What Can and Can’t Be Put Down Drains

By Jacob Larkin, Marketing Co-ordinator, Lanes Group

Most people don’t think much about their drains until there is a problem, but taking a proactive approach to drain care is the best way to avoid issues like blockages or leaks. Ultimately, the biggest cause of drainage problems is that people do not know what they can and cannot put into their drains, and make mistakes by disposing of products inappropriately.

You may be surprised at the type of products that can cause problems or blockages in your drains, many of which are very common. For example, flushing food waste, oil or even “flushable” wet wipes can lead to serious blockages in your drains, and products like caustic soda or supermarket drain-unblocking fluids can create even bigger problems if not used carefully.

Here, the experts at Lanes Group will explain the considerations you need to make to ensure that your drains remain in good health, how you should respond if you need to deal with a blockage, and the problems that can arise if you fail to take proper care of your drains.

What can I flush down my drain?

This is actually a simple question to answer, because there are very few things that can be safely disposed of in your drains. We advocate that you should only ever flush the three Ps: pee, poo and paper. Your drains are designed to carry away foul water from your home or place of business and are not suited to disposing of solid objects.

Outside drains are called surface water drains and are designed to carry environmental water (such as rain) away. You should not pour any contaminants into this system, as this water is not treated to the same extent that foul water is before being released back into the environment.

What should I avoid flushing?

Many everyday items are commonly believed to be flushable when in fact, they should be disposed of in bins rather than in drains. Examples of the types of things that are commonly flushed away, but should not be, include:

  • Food waste
  • Fat, oil and grease (FOG)
  • Sanitary products
  • Condoms
  • Wet wipes
  • Nappies
  • Cotton buds
  • Bandages and plasters
  • Dental floss

If you encounter a problem, we advise that you should not use drain-unblocking fluids or home remedies like caustic soda to remove blockages from your drain. These fluids are frequently highly acidic or alkaline in nature, and either of these extremes can cause damage to your pipes. This in turn can cause leaks, and results in the need for you to reline or replace your pipes. It is better to avoid these problems by keeping your drains in good health.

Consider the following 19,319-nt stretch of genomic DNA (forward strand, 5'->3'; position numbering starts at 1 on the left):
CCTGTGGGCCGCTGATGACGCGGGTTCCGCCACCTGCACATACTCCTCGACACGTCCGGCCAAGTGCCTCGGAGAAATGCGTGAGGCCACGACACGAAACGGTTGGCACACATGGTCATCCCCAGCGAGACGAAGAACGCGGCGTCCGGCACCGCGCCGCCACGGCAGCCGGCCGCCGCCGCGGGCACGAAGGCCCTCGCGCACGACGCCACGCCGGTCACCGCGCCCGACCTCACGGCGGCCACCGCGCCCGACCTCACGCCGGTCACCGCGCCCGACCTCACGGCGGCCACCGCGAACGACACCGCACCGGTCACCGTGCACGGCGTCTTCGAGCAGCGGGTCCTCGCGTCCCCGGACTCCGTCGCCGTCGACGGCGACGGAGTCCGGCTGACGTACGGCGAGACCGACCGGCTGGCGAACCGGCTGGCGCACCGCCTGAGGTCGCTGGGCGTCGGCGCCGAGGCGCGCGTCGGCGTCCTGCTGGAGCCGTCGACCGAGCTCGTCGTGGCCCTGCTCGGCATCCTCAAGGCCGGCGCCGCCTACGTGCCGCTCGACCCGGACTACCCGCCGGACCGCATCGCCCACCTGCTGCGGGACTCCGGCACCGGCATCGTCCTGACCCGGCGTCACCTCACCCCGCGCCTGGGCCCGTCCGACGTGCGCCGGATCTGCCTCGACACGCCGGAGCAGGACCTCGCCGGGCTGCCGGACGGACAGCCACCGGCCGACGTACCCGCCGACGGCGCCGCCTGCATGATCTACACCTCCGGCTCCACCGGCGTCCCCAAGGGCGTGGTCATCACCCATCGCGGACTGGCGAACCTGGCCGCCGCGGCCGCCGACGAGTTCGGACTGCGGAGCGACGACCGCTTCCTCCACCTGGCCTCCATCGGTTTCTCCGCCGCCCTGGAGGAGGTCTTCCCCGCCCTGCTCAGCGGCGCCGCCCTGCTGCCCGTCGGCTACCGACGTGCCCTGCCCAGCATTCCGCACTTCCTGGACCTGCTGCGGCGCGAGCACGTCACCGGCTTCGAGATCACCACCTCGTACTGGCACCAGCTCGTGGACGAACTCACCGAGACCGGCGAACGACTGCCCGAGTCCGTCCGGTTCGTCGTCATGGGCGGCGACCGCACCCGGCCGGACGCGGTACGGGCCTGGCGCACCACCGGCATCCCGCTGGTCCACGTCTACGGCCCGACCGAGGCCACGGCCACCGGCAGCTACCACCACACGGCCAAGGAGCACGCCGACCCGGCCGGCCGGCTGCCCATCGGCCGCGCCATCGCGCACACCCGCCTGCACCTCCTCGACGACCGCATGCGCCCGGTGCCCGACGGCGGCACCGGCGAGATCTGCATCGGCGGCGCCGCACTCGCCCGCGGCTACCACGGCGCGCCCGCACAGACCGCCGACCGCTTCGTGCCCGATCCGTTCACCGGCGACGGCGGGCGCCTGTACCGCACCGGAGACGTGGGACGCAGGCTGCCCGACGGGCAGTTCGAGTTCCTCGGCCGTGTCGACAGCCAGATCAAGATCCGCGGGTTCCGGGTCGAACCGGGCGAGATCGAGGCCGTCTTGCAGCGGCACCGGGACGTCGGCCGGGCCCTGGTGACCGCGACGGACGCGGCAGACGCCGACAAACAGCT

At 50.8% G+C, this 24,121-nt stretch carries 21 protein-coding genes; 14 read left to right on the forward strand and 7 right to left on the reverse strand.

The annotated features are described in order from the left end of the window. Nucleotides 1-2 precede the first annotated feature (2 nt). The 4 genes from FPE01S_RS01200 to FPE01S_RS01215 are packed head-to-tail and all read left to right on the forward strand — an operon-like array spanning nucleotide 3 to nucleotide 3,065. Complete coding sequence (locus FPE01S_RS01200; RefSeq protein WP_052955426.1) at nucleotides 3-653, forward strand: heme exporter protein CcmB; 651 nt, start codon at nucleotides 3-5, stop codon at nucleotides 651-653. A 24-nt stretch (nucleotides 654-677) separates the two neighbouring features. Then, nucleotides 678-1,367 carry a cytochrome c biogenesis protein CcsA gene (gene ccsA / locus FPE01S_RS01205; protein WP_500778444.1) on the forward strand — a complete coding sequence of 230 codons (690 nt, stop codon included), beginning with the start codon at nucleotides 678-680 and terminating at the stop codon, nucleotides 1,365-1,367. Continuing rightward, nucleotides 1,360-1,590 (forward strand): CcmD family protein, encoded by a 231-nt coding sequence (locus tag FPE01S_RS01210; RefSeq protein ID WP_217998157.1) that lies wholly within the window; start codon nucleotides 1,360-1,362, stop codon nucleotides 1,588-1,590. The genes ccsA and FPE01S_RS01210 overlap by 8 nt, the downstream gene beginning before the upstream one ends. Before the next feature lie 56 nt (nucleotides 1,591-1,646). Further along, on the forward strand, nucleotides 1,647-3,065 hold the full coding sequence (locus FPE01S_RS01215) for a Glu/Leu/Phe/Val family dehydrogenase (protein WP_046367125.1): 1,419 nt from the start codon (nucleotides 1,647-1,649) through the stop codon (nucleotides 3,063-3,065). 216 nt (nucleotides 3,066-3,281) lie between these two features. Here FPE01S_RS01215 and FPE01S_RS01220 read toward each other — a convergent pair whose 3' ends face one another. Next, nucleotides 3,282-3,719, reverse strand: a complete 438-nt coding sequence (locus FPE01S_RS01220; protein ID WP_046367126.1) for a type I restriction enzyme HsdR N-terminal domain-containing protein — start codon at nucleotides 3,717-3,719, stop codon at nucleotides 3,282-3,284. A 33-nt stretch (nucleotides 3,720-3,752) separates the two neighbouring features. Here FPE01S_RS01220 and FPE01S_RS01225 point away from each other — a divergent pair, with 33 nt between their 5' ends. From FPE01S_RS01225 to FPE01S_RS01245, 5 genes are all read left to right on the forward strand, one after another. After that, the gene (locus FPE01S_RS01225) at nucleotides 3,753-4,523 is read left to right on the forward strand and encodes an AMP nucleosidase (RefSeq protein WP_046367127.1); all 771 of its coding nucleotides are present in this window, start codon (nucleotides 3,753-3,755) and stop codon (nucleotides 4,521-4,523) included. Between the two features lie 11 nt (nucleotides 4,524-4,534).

What items cause the worst blockages?

It is very common for people to wash food waste down their drains, but this is also one of the biggest causes of blockages. Some of these items are less common, but create serious problems in drainage systems and should be disposed of appropriately in the bin.

One of the biggest causes of blockages in drains is FOG, which stands for fat, oil and grease. These substances are very common as products of cooking and at high temperatures, they become liquids and can easily be poured away down the sink. However, this is not a suitable way to dispose of them, because they will soon cool down and reform into solids. These solids can easily block a pipe, and are hard to remove.

While hot water can do the trick in terms of clearing the blockage quickly, it does not completely fix the problem, as the FOG is only washed further into the drainage system. While this seems like a quick fix, this can actually create much bigger issues.

These issues include fatbergs. Fatbergs are buildups of FOG, along with food waste and items like wet wipes, condoms, sanitary products that are all flushed inappropriately. They can accumulate in sewers and cause enormous blockages, which can lead to significant disruption and cost a lot of money to remove.

Our drainage engineers remove between 400 and 600 fatbergs every month. The largest fatberg ever removed from UK sewers was 820ft long, and while this is not typical, it does offer a sense of the scale of the problem. When FOG or inappropriate products are flushed away, they can create or adhere to fatbergs, and this can be an extremely time-consuming, expensive and inconvenient process.

It is always best to avoid flushing these items and to thereby prevent sewers being obstructed by fatbergs. We set up our Unblocktober campaign to make people more aware of the reasons why they shouldn’t flush these items, and encourage everyone to avoid behaviours that can lead to drain blockages.